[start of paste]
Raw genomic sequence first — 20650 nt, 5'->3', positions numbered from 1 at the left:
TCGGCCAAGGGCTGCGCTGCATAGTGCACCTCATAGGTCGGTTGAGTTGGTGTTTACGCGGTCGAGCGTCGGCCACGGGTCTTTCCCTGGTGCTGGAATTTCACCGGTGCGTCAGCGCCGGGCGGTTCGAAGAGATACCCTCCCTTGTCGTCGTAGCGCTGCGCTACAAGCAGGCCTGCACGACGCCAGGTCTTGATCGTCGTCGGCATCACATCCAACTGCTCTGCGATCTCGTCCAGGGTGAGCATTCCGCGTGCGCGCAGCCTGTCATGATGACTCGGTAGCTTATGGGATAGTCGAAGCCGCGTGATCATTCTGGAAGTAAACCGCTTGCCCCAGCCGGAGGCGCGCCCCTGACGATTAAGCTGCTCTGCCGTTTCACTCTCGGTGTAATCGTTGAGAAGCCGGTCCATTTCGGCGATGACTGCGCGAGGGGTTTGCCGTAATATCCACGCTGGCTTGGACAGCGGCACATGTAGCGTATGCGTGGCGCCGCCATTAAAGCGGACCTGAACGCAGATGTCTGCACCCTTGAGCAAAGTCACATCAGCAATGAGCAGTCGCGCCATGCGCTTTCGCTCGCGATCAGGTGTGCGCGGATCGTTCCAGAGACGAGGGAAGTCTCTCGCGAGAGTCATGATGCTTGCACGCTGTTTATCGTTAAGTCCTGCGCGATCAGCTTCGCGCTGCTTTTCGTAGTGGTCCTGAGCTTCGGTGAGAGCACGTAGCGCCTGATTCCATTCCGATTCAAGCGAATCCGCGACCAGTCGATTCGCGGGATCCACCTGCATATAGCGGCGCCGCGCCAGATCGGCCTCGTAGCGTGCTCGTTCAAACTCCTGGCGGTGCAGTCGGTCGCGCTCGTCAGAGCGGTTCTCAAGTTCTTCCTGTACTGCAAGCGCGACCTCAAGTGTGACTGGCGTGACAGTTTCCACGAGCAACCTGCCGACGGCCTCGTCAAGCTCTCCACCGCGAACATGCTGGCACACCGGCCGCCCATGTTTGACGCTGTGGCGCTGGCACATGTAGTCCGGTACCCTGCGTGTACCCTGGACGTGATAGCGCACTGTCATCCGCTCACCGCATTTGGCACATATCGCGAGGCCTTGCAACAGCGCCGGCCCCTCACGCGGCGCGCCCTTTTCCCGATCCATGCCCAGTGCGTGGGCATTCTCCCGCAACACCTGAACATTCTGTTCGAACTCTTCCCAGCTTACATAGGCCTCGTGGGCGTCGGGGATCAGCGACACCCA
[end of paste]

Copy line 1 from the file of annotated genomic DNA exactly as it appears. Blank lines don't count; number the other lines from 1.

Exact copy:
Raw genomic sequence first — 20650 nt, 5'->3', positions numbered from 1 at the left: